Beguiling Bubbles

Coins don’t float on water, except at Summer Academy, where all things are possible.

Students in Bubbleology today watched as a visiting Mad Science scientist filled clear plastic cups to the brim, and beyond, with water. Owen leaned down and peered into his cup from the side. “It looks like a hill,” he observed of the mounded water rising above the edges of the cup.

The bubbleologists were learning about surface tension of water. “It’s about bubbles and chemistry,” Owen said. (According to the USGS, surface tension could be defined as the property of the surface of a liquid that allows it to resist an external force, due to the cohesive nature of the water molecules.)

Owen watched this resistance in action, as his desk partner Derek lowered a paper clip with a silver coin onto the top of the water. “Awesome, Derek!” he cheered. “The coin floats! You didn’t break the surface tension!”

Logan explained why the coin moved immediately from the middle of the cup toward the edge. “It floats to the edge because of gravity,” he said.

The boys then watched as pepper was sprinkled onto their “hill” of water. Like the coin, the pepper spread over the top of the water, instead of sinking.

It wasn’t until a blob of liquid soap hit the water that the surface tension broke. “The soap pushed it away,” noticed Sarah.

Pepper skidded to the edges of the cup as the hydrogen in the soap molecules attached to the water and the carbon molecules reacted against it. “Carbon hates water,” the visiting scientist told the students. “A carbon molecule will try to stand up in the water – stand on its head – and break the surface tension.”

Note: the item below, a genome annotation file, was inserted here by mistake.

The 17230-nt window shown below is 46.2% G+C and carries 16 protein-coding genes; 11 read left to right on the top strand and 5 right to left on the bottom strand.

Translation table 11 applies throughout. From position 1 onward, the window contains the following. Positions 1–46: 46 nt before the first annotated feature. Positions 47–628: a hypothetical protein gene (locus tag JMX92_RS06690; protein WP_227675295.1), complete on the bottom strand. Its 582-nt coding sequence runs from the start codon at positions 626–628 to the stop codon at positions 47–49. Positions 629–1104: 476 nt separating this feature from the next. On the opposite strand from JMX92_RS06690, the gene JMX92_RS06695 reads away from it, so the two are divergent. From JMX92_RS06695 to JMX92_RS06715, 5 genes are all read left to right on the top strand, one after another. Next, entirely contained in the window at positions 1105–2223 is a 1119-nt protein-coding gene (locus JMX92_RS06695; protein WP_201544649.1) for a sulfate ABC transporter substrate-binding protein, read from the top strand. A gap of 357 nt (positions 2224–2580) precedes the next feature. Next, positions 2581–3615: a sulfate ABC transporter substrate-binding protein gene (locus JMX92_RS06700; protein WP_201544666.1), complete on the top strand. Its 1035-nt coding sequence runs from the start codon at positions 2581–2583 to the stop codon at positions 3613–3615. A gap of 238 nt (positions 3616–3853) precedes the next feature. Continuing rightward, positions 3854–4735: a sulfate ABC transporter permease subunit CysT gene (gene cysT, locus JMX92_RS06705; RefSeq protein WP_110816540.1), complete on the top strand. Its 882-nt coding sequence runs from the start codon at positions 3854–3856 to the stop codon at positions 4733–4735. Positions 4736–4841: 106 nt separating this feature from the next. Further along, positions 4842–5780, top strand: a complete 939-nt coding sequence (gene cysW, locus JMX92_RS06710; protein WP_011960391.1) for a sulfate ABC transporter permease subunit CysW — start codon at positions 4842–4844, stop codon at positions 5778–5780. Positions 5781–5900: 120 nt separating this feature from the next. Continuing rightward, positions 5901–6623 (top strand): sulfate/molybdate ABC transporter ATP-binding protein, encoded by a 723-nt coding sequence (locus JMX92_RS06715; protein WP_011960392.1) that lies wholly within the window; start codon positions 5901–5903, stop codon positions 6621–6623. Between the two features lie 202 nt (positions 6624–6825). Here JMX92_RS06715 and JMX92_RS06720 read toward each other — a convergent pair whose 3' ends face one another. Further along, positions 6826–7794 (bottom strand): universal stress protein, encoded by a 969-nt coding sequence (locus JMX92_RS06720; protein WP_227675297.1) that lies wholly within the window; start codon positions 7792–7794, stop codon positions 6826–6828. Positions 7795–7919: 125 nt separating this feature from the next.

Other activities in today’s Bequiling Bubbles session included racing soap-powered boats, blowing bubbles inside of bubbles, making tetrahedron wands to create pyramid-shaped bubbles, and learning about bubble colors.

Owen was fascinated by the experiments, but was especially looking forward to the next activity. “We get to go in a bubble!” he said.

Mateo stood on a stool in the middle of a small pool of soapy water, hands to his sides, and peered through the lenses of oversized goggles. A soapy ring was pulled up around him, and suddenly he was enveloped in a life-sized bubble. The infectious smile that broke out on his face was, indeed, quite beguiling

I Survived…

I Survived…the first day of Summer Academy!

One of the Academy’s new courses this year – “I Survived…” – is based around the book series of the same name. The historical fiction books recount real-life disaster situations from the viewpoints of fictional young survivors. Some of the students taking the class are big fans.

“My favorite is I Survived the Attacks of September 11, 2001, the worst American disaster of the 2000s,” said Jack. Jack has read many of the 16 books in the series and he and the other students in the class will have the opportunity to read the latest – I Survived the Children’s Blizzard, 1888.